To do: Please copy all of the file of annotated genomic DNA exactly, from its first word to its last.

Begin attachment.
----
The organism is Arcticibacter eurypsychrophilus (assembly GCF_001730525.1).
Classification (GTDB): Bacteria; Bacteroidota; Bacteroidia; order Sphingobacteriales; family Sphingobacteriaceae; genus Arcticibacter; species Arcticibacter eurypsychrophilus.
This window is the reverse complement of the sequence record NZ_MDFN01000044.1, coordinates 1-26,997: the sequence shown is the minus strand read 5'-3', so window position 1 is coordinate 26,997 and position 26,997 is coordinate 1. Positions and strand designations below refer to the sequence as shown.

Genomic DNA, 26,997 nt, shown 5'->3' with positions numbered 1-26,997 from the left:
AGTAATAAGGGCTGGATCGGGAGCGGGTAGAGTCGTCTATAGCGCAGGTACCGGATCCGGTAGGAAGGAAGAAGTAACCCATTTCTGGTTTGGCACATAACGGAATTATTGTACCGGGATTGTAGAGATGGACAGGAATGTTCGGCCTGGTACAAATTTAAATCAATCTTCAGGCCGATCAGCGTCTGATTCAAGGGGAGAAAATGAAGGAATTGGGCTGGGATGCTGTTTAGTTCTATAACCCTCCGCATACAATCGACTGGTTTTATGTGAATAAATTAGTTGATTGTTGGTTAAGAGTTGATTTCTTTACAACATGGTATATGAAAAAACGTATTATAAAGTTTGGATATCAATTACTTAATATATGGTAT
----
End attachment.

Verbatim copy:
The organism is Arcticibacter eurypsychrophilus (assembly GCF_001730525.1).
Classification (GTDB): Bacteria; Bacteroidota; Bacteroidia; order Sphingobacteriales; family Sphingobacteriaceae; genus Arcticibacter; species Arcticibacter eurypsychrophilus.
This window is the reverse complement of the sequence record NZ_MDFN01000044.1, coordinates 1-26,997: the sequence shown is the minus strand read 5'-3', so window position 1 is coordinate 26,997 and position 26,997 is coordinate 1. Positions and strand designations below refer to the sequence as shown.

Genomic DNA, 26,997 nt, shown 5'->3' with positions numbered 1-26,997 from the left:
AGTAATAAGGGCTGGATCGGGAGCGGGTAGAGTCGTCTATAGCGCAGGTACCGGATCCGGTAGGAAGGAAGAAGTAACCCATTTCTGGTTTGGCACATAACGGAATTATTGTACCGGGATTGTAGAGATGGACAGGAATGTTCGGCCTGGTACAAATTTAAATCAATCTTCAGGCCGATCAGCGTCTGATTCAAGGGGAGAAAATGAAGGAATTGGGCTGGGATGCTGTTTAGTTCTATAACCCTCCGCATACAATCGACTGGTTTTATGTGAATAAATTAGTTGATTGTTGGTTAAGAGTTGATTTCTTTACAACATGGTATATGAAAAAACGTATTATAAAGTTTGGATATCAATTACTTAATATATGGTAT